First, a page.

Continuing to examine and hold a lively discussion of the Northern Virginia Real Estate market.
So we're somewhere around 2005 prices already? I'm looking for something in the 2003 vintage myself.
It's truly amazing looking at the prices going over time. It's not the magic of compound interest either. It's greed, fraud, speculation, and generally a huge subversion of the financial services industry's fiduciary responsibilities to those whose money they manage and to whose with whom they do business.It's interesting to read craigslist too: "Get a house for the price of a townhouse" type of comments. Do people really believe they're sitting on gold mines?I'm not sure that prices wont drop below 2003 levels over the next several years. It'll be interesting to see if some folks who are buying now end in foreclosure, because the prices are still too high.
Ralph,Great comments.I've seen that comment about houses/townhouses too. Oftentimes the townhouses in question are in much better shape and more livable, but obviously we have a problem with those being overpriced as well.In many cases the "short sales" I find for this blog were purchased in 2006 for a "quick flip" this spring. I'm also starting to see a few that were purchased as foreclosures and are currently on the market as higher-priced flips. (They're not selling). I also know people/investors personally who were gushing at the "such a steal" prices very early in 2006.I think one has to decide whether a price is reasonable based on the current market situation, the median local income, and comparable rents, and look less at whether the house sold for 200K more two years ago.On advantage to being a month-to-month renter is the ability to use a fast closing as an incentive for the seller. (In lieu of offering anything close to full price). I've met a number of would-be buyers who have a house to sell in the same vicinity. That can be a losing proposition in this market, unless they can offer it for a price acceptable to the real estate "food chain".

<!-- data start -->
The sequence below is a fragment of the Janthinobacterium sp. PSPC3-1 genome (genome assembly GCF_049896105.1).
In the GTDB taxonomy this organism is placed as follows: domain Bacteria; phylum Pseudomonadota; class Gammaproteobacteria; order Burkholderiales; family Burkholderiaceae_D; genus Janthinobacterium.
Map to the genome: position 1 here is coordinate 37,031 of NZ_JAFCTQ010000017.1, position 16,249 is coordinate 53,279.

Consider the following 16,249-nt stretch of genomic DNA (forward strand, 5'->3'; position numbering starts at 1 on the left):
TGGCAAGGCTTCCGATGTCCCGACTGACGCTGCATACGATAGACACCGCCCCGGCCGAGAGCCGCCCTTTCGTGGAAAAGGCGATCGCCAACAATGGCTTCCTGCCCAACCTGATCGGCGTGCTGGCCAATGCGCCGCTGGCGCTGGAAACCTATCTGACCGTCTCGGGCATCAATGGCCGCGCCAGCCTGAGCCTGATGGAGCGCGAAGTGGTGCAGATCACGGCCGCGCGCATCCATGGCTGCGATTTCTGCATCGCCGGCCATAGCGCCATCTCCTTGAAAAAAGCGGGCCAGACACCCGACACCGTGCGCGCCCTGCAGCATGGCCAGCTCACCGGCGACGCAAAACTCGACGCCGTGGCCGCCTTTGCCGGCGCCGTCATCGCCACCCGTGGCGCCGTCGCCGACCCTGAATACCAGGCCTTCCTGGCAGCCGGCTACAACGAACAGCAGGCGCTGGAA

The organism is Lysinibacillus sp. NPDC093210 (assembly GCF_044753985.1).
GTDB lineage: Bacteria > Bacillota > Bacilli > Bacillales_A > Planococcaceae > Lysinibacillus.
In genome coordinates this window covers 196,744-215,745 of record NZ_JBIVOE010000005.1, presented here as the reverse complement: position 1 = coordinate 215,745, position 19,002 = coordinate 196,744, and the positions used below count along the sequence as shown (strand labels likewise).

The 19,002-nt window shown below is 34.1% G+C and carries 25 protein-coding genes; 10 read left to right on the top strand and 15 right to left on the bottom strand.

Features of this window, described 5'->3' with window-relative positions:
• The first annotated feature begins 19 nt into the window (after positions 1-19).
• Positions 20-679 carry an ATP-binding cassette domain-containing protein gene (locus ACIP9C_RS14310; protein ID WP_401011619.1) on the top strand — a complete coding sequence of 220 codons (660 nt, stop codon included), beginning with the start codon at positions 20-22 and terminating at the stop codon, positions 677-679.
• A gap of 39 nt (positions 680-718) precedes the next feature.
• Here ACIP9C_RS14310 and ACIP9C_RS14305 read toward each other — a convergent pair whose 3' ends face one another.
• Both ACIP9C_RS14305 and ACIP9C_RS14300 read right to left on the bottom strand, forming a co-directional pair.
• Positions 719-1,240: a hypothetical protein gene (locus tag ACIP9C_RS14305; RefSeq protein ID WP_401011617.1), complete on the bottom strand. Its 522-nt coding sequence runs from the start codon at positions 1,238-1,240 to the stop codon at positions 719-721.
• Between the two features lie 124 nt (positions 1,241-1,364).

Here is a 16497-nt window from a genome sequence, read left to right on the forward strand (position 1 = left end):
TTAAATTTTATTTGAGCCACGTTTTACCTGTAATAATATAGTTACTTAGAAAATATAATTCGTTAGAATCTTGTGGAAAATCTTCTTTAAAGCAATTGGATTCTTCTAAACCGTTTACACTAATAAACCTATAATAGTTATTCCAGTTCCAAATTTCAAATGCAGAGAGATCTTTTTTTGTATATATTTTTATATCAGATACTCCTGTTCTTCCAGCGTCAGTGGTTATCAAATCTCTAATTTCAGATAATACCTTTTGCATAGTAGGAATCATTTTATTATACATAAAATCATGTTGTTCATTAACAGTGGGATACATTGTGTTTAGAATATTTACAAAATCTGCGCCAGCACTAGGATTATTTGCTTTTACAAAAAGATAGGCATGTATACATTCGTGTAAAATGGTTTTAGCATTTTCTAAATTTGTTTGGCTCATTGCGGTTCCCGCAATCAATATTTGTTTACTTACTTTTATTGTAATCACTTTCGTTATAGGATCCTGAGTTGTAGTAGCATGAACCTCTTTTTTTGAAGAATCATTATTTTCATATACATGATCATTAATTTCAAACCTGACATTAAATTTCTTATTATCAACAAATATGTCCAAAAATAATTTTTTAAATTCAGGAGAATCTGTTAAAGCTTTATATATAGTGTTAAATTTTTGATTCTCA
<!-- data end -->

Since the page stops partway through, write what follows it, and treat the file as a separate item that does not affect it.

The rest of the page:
Harriet,Your point that prices should relate to incomes and not necessarily to prior prices is a good one. I'll keep that in mind going forward.I'm irritated about the yearly price increases, because I'd hoped to buy when I return to the D.C. area. That's clearly not possible now.I don't mind renting per se, but had looked forward to actually owning something. I am concerned about finding a good, safe, family friendly, and affordable place to rent. If you have any hints, let me know!
Ralph,I don't think you'll have too much trouble finding a rental in a neighborhood suitable for a family. There many failed sales in Northern VA (especially exurbs)that are turning into rentals. Those don't necessarily make for the most stable rentals, but I've seen some of them handed over to rental management agencies, which at least provides for decent management.I like to use http://www.fairfaxrealty.com/search.html for its simplicity in searching the MLS for rentals. Take the prices with a grain of salt. Oftentimes the rental prices start out way too high for what the local market will bear. Those sellers who are unrealistic on their sales prices tend also to be unrealistic on what rents will fetch.There's a nearly new house outside of Warrenton, VA (way out there), that's been sitting vacant for over a year because the rental asking price is too high.If you do desire more stability and you're coming to the market without a house to sell, don't hesitate to lowball asking prices on houses for sale to something more affordable for you. Especially on foreclosures. Check the Countrywide link on this website, and take note of little remarks in the MLS about "third party approval" required on sales.
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